The vast majority of us would like to eat better, exercise more, spend less time on the Internet, and get more sleep. When it comes to behavior change, we recognize the power of habit and the value of commitment devices. A friend employed a comical commitment device last week: he declared publicly on Facebook that if he didn’t manage to lose 10lbs by the new year, he’d donate $1,000 to Ben Carson for President, a “doctor” who stated homosexuality isn’t genetic because prison can make people gay.
Turns out yoga has it’s own principles for creating positive changes in our behavior, and they have been working their magic on me the past couple months. The second limb of Ashtanga Yoga (there are eight) is the niyamas, principles for behavior towards the self. Together they form a potent recipe for personal understanding and behavior change. There are five of them: saucha (cleanliness), santosha (contentment), tapas (friction from behavior change), svadhyaya (knowledge), and ishtvan pranidhana (surrender to god). The last one is still a mystery to me but the other four, particularly santosha, tapas, and svadhyaya interplay quite beautifully to bring about positive change. Like design thinking, they represent mindsets where you can jump in anywhere and bounce between them.
Svadhyaya is a good one to start with. It refers to the understanding of ourselves that we gain from studying the ancient texts or other scholarly works, as well as from introspection and meditation. When you think about it, it’s pretty surprising how little time we spend really investigating ourselves; we’re so busy meeting our endless social and work obligations or crossing off our to do lists. Practicing svadhyaya can help us slow down and bring awareness to the behaviors that create joy or agitation in our lives. It can also help us discern at a more fundamental level what really matters to us, versus what everything and everyone around us makes us think matters to us. Armed with this clearer understanding of ourselves, we can then determine the things we want to change.
That’s where tapas comes in. Tapas refers to the friction, or heat, or fire that comes from positive change: breaking bad habits and establishing good ones, or fighting the inertia to change jobs or get out of a relationship. You know tapas well: that urge for a burger when you’re trying to eat healthy, that procrastination to go for a run later (which often never happens), that temptation to stay up just a little bit longer on the Internet when it’s past your bedtime. Yoga asks us to step into that fire. It’s quite simple really, but just recognizing tapas when it occurs gives me that extra little motivation to get on my mat, turn off my phone, or pass on the chocolate ice cream (as if I ever actually pass on chocolate ice cream!). Seriously though, it’s powerful stuff. I see the resistance as it comes up and I’m reminded to push through it.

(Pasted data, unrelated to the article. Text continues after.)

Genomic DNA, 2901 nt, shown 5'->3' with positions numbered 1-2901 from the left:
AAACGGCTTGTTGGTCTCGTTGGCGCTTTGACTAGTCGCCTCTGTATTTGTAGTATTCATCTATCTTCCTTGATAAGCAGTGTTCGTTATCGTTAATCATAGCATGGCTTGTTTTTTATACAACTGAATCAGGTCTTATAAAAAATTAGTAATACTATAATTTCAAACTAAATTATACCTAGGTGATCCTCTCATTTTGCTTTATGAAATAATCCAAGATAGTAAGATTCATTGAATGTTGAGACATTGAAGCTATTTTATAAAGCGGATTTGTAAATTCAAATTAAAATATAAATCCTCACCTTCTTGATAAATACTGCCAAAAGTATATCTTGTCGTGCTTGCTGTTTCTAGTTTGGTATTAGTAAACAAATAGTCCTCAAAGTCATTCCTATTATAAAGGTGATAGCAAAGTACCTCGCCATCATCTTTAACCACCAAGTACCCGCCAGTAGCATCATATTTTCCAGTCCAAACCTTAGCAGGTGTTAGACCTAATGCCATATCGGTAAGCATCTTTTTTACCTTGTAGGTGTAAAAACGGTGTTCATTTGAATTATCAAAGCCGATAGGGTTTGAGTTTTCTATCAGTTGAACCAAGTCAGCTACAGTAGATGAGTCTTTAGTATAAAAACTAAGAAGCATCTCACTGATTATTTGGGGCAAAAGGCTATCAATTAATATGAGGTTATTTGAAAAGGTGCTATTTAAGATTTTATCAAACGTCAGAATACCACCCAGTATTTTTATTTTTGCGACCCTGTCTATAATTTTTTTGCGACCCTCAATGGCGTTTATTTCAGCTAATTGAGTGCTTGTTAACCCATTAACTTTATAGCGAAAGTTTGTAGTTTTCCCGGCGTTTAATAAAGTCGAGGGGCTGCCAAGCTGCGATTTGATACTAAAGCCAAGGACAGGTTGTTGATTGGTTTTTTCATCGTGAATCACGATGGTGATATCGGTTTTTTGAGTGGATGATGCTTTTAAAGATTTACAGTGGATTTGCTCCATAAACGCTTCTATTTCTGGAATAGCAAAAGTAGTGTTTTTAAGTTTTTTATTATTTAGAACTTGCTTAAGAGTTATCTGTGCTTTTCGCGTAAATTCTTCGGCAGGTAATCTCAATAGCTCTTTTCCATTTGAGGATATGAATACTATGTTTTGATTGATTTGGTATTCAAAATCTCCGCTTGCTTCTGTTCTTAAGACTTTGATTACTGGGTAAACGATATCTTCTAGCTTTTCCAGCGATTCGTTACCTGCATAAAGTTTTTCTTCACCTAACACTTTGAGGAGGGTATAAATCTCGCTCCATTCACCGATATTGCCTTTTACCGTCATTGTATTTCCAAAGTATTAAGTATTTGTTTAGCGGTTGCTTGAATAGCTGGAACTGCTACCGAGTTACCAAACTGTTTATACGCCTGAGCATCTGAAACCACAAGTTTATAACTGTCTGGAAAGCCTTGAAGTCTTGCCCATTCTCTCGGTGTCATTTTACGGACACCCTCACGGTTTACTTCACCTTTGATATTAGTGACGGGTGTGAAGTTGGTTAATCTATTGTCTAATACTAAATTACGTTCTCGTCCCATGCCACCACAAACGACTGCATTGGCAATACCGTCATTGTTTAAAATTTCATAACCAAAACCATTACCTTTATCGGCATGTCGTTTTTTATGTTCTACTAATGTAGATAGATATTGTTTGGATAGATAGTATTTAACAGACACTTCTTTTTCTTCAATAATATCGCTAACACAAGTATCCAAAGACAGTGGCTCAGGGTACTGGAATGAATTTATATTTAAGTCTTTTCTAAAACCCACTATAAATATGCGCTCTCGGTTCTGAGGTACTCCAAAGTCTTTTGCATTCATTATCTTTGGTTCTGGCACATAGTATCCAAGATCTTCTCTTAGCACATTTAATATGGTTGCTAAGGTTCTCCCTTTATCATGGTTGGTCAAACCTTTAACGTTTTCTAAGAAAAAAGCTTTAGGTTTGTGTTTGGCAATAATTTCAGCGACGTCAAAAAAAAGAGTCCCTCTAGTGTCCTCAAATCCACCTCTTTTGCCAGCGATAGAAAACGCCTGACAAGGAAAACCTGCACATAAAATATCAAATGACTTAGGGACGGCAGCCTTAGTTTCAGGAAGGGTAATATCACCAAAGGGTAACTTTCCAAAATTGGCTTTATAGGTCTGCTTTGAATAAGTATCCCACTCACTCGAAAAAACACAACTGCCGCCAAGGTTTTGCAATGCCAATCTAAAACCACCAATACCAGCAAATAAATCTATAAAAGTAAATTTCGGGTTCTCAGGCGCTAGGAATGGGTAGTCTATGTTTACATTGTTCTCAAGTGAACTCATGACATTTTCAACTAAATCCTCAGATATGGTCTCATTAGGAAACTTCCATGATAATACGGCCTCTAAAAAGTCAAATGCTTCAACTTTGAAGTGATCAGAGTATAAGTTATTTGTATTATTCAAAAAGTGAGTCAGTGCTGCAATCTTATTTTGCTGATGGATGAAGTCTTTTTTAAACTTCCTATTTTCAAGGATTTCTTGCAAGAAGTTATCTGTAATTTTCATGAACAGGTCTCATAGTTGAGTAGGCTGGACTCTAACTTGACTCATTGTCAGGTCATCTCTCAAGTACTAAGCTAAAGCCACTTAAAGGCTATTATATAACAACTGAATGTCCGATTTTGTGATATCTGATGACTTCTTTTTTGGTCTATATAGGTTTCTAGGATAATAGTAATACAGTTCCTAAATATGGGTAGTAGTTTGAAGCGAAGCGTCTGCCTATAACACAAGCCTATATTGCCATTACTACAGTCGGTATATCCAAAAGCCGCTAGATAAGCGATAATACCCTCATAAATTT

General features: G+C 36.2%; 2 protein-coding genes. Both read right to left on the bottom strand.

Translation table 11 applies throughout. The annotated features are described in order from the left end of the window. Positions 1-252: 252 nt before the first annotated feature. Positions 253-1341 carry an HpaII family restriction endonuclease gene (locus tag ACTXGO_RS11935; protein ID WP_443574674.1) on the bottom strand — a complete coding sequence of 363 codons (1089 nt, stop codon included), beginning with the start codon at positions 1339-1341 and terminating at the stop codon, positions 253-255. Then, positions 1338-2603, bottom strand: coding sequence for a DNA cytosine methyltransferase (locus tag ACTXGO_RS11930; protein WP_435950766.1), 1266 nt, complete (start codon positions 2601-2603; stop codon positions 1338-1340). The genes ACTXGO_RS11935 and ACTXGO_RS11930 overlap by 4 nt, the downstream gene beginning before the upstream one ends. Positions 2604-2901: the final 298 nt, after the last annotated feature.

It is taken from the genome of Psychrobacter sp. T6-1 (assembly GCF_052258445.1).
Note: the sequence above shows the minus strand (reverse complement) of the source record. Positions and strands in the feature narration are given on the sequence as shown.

Santosha though, is probably the most beautiful of them all: contentment. Cultivating an attitude of gratitude and focusing on the positive. I have enough. I am enough. What I’ve done is good enough. Don’t beat yourself up. Don’t compare yourself to others. It’s so easy in today’s world to get caught up in comparison to others! Shantosha’s about accepting yourself where you are. This comes hugely in handy when, inevitably, we falter when we face the tapas. It asks us to be gentle with ourselves at the same time that we work towards becoming better versions of ourselves. To give ourselves credit for the effort even if the outcomes are yet to manifest.
The morning of my third day of yoga training, I really wanted to be on time. If I showed up late, I’d be locked out of the room for meditation. As the minutes ticked by at home that morning, I became more and more anxious about getting out the door. My kids suddenly became whinier and more difficult. I became more agitated. I finally left the house in a huff, rushed across the city, and arrived… 2 minutes late. Locked out. Pissed. Great way to start a day of intensive yoga training.
So I sat there in meditation outside the room (svadhyaya), contemplating what had just occurred. This silly habit of mine of being late causes spikes of stress daily, if not multiple times a day. Clearly, my increasingly upset state had a direct affect on my children, which turned into an unpleasant spiral for all involved. Then here I was driving rushed across the city, obviously putting myself and others at risk. All for literally no good reason. So I decided to work on it. So now when I’m tempted to send one more email or wait five more minutes before heading out the door, I recognize the tapas. It’s usually enough to get me moving. Often times, I’m still late. When that happens, I get less worked up about it.
But that doesn’t mean I don’t try to do better next time.